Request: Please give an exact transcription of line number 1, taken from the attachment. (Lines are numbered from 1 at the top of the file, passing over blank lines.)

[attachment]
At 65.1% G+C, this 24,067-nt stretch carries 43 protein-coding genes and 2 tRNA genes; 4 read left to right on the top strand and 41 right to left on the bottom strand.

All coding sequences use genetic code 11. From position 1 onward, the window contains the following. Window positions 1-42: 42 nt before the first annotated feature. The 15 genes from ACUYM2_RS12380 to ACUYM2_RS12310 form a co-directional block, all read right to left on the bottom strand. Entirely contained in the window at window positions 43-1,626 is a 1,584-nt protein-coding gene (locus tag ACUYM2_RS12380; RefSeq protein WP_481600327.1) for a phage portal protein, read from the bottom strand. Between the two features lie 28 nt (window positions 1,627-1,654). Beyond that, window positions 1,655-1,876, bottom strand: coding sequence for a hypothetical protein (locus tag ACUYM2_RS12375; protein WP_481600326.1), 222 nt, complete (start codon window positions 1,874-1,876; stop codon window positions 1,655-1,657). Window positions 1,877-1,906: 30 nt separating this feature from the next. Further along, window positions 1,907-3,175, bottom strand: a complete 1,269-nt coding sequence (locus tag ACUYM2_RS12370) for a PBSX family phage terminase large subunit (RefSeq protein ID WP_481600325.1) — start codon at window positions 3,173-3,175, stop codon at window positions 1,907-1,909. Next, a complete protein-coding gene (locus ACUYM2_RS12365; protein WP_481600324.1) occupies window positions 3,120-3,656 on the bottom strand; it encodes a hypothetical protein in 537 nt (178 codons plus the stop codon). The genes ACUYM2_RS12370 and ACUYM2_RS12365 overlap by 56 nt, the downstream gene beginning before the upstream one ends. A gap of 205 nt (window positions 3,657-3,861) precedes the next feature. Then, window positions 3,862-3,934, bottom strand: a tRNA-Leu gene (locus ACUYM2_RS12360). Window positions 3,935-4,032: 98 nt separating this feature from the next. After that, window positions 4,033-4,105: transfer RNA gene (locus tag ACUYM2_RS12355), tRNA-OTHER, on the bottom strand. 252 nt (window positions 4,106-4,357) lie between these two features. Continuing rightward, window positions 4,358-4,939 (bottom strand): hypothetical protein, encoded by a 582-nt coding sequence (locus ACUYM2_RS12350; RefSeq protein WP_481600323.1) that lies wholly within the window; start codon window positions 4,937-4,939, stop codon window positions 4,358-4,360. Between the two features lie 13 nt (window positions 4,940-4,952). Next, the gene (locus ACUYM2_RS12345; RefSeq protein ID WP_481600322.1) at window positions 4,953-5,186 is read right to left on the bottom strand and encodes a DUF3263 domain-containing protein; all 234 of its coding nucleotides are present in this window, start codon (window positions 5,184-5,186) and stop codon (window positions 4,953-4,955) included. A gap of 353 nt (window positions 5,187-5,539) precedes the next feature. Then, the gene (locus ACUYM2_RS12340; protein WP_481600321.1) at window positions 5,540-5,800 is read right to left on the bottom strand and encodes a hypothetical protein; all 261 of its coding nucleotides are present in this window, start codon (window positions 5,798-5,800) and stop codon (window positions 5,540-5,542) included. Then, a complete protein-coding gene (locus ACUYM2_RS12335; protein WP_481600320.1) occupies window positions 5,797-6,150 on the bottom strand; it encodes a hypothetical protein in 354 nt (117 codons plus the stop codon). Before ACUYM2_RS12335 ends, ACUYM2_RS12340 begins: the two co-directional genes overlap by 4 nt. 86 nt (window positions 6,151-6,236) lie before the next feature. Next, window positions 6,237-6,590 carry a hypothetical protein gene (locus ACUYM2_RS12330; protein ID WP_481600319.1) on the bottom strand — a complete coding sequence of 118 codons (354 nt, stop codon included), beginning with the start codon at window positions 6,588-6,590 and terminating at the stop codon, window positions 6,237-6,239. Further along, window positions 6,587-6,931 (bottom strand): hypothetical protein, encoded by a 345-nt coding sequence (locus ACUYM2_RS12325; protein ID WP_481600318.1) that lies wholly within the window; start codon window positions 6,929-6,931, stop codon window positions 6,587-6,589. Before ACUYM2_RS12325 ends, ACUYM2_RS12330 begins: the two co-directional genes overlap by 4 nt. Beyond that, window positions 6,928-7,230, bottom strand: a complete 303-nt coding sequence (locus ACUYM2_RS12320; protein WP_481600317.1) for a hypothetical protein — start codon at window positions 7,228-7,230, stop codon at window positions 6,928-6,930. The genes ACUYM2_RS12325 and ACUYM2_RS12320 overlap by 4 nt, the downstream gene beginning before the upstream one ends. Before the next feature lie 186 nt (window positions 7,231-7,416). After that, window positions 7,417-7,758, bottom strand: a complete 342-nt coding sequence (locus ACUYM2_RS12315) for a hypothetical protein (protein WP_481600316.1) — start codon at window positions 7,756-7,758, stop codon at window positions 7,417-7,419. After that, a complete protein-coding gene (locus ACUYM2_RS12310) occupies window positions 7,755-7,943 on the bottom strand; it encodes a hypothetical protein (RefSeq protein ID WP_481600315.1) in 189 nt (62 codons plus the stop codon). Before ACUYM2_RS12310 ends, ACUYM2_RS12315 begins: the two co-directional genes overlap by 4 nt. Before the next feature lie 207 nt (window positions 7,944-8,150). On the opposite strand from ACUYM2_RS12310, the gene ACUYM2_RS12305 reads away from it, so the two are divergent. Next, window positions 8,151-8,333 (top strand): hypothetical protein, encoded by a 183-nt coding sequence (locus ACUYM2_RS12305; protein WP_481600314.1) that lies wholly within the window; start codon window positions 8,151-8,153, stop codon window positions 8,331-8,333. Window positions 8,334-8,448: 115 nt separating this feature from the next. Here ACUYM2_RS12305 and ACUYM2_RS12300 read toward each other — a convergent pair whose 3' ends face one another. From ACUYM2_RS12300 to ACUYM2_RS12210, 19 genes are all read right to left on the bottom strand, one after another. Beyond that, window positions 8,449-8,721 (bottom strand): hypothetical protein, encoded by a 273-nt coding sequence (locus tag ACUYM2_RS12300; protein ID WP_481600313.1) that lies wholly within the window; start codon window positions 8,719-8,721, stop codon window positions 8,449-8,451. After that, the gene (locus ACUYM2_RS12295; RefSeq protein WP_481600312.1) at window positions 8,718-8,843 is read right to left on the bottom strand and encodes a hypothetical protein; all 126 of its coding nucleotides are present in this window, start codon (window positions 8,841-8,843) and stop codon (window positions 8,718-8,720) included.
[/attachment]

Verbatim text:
At 65.1% G+C, this 24,067-nt stretch carries 43 protein-coding genes and 2 tRNA genes; 4 read left to right on the top strand and 41 right to left on the bottom strand.